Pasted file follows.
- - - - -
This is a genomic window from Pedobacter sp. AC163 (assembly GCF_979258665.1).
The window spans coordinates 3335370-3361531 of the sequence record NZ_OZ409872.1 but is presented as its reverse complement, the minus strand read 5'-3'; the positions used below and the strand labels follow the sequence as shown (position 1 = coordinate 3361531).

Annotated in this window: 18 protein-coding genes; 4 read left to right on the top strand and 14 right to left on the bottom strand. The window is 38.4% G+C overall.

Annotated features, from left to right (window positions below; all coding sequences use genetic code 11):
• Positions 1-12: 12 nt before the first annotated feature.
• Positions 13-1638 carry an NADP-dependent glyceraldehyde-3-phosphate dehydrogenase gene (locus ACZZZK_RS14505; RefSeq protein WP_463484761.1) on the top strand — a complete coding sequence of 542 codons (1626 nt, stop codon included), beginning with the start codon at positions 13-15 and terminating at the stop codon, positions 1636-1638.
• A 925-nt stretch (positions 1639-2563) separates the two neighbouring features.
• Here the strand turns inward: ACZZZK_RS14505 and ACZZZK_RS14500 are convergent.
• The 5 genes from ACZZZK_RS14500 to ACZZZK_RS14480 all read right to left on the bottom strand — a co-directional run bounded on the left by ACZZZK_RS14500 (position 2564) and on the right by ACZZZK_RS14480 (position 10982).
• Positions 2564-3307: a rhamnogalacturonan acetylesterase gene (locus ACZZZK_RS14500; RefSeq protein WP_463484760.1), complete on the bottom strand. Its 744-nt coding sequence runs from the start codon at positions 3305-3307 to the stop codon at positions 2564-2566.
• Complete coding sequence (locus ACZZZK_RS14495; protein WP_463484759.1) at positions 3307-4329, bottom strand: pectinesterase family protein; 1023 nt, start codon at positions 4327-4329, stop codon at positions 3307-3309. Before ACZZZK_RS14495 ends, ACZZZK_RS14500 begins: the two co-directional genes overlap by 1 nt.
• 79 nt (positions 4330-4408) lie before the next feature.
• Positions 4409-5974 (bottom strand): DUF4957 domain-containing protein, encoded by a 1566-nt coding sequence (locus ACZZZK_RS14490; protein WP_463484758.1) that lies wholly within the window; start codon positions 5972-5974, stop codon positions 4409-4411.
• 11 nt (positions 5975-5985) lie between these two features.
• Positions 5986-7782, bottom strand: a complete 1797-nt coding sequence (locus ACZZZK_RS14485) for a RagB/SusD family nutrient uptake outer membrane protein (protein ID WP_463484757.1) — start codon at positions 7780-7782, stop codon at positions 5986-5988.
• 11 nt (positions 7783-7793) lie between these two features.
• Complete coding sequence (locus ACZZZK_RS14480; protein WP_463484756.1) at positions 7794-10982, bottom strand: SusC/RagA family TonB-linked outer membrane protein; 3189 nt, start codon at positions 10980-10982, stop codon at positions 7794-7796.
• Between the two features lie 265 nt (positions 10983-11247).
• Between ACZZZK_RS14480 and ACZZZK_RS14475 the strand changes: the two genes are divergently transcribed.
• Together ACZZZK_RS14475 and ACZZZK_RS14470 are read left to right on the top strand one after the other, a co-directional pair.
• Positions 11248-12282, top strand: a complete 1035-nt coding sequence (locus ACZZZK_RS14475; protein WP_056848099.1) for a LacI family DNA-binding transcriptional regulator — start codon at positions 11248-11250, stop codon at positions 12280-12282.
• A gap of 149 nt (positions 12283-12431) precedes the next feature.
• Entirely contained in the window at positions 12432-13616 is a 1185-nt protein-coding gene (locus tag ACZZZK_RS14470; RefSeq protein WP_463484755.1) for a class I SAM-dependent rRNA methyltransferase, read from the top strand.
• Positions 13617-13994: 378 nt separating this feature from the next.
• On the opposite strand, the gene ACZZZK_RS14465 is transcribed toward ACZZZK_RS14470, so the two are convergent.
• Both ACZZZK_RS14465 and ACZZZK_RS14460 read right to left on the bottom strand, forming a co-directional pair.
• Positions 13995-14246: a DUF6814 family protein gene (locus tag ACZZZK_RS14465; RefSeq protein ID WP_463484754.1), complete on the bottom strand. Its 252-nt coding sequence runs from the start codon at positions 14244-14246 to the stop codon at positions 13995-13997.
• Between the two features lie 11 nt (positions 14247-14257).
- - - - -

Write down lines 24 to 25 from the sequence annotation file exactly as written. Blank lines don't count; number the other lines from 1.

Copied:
• Positions 13617-13994: 378 nt separating this feature from the next.
• On the opposite strand, the gene ACZZZK_RS14465 is transcribed toward ACZZZK_RS14470, so the two are convergent.